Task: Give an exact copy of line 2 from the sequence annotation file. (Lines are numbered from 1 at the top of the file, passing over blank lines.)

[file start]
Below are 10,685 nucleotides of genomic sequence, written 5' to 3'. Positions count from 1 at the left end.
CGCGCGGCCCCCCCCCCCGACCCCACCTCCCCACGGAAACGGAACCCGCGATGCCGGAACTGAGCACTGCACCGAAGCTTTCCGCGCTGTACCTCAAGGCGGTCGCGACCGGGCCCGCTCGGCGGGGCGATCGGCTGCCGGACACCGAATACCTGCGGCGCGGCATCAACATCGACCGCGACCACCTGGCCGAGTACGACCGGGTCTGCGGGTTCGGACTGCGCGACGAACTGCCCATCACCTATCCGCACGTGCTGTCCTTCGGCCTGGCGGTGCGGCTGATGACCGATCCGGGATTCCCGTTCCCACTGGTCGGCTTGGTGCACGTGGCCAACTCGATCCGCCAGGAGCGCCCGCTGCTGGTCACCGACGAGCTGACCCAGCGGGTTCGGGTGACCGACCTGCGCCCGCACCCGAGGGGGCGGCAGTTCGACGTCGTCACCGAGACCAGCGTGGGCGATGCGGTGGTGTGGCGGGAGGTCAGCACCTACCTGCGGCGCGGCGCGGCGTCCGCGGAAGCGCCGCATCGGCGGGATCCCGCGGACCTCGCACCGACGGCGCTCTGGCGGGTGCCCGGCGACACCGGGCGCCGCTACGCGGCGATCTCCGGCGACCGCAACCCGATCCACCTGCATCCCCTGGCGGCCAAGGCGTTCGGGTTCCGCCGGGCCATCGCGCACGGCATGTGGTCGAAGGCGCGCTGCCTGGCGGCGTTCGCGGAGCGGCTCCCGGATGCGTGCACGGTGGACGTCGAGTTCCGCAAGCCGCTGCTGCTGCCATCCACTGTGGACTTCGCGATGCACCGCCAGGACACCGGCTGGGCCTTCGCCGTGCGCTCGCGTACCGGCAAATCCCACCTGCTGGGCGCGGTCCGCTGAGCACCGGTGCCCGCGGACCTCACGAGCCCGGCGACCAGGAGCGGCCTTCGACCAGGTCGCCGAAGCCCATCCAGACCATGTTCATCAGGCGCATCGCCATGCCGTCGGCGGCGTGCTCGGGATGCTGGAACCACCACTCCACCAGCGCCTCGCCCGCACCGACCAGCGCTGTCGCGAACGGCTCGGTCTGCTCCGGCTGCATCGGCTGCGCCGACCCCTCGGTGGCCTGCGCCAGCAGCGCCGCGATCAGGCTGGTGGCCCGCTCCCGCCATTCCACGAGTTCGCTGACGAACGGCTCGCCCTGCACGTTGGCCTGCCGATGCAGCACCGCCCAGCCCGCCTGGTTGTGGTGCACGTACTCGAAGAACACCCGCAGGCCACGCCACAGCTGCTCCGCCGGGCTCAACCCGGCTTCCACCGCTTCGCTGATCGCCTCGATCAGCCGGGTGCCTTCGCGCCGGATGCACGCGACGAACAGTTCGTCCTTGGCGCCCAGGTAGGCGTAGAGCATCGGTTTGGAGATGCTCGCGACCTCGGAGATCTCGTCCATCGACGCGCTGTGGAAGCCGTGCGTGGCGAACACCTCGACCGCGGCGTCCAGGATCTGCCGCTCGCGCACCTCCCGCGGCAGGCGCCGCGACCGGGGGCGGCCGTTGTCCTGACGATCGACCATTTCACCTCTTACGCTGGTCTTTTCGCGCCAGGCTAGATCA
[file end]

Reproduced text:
CGCGCGGCCCCCCCCCCCGACCCCACCTCCCCACGGAAACGGAACCCGCGATGCCGGAACTGAGCACTGCACCGAAGCTTTCCGCGCTGTACCTCAAGGCGGTCGCGACCGGGCCCGCTCGGCGGGGCGATCGGCTGCCGGACACCGAATACCTGCGGCGCGGCATCAACATCGACCGCGACCACCTGGCCGAGTACGACCGGGTCTGCGGGTTCGGACTGCGCGACGAACTGCCCATCACCTATCCGCACGTGCTGTCCTTCGGCCTGGCGGTGCGGCTGATGACCGATCCGGGATTCCCGTTCCCACTGGTCGGCTTGGTGCACGTGGCCAACTCGATCCGCCAGGAGCGCCCGCTGCTGGTCACCGACGAGCTGACCCAGCGGGTTCGGGTGACCGACCTGCGCCCGCACCCGAGGGGGCGGCAGTTCGACGTCGTCACCGAGACCAGCGTGGGCGATGCGGTGGTGTGGCGGGAGGTCAGCACCTACCTGCGGCGCGGCGCGGCGTCCGCGGAAGCGCCGCATCGGCGGGATCCCGCGGACCTCGCACCGACGGCGCTCTGGCGGGTGCCCGGCGACACCGGGCGCCGCTACGCGGCGATCTCCGGCGACCGCAACCCGATCCACCTGCATCCCCTGGCGGCCAAGGCGTTCGGGTTCCGCCGGGCCATCGCGCACGGCATGTGGTCGAAGGCGCGCTGCCTGGCGGCGTTCGCGGAGCGGCTCCCGGATGCGTGCACGGTGGACGTCGAGTTCCGCAAGCCGCTGCTGCTGCCATCCACTGTGGACTTCGCGATGCACCGCCAGGACACCGGCTGGGCCTTCGCCGTGCGCTCGCGTACCGGCAAATCCCACCTGCTGGGCGCGGTCCGCTGAGCACCGGTGCCCGCGGACCTCACGAGCCCGGCGACCAGGAGCGGCCTTCGACCAGGTCGCCGAAGCCCATCCAGACCATGTTCATCAGGCGCATCGCCATGCCGTCGGCGGCGTGCTCGGGATGCTGGAACCACCACTCCACCAGCGCCTCGCCCGCACCGACCAGCGCTGTCGCGAACGGCTCGGTCTGCTCCGGCTGCATCGGCTGCGCCGACCCCTCGGTGGCCTGCGCCAGCAGCGCCGCGATCAGGCTGGTGGCCCGCTCCCGCCATTCCACGAGTTCGCTGACGAACGGCTCGCCCTGCACGTTGGCCTGCCGATGCAGCACCGCCCAGCCCGCCTGGTTGTGGTGCACGTACTCGAAGAACACCCGCAGGCCACGCCACAGCTGCTCCGCCGGGCTCAACCCGGCTTCCACCGCTTCGCTGATCGCCTCGATCAGCCGGGTGCCTTCGCGCCGGATGCACGCGACGAACAGTTCGTCCTTGGCGCCCAGGTAGGCGTAGAGCATCGGTTTGGAGATGCTCGCGACCTCGGAGATCTCGTCCATCGACGCGCTGTGGAAGCCGTGCGTGGCGAACACCTCGACCGCGGCGTCCAGGATCTGCCGCTCGCGCACCTCCCGCGGCAGGCGCCGCGACCGGGGGCGGCCGTTGTCCTGACGATCGACCATTTCACCTCTTACGCTGGTCTTTTCGCGCCAGGCTAGATCA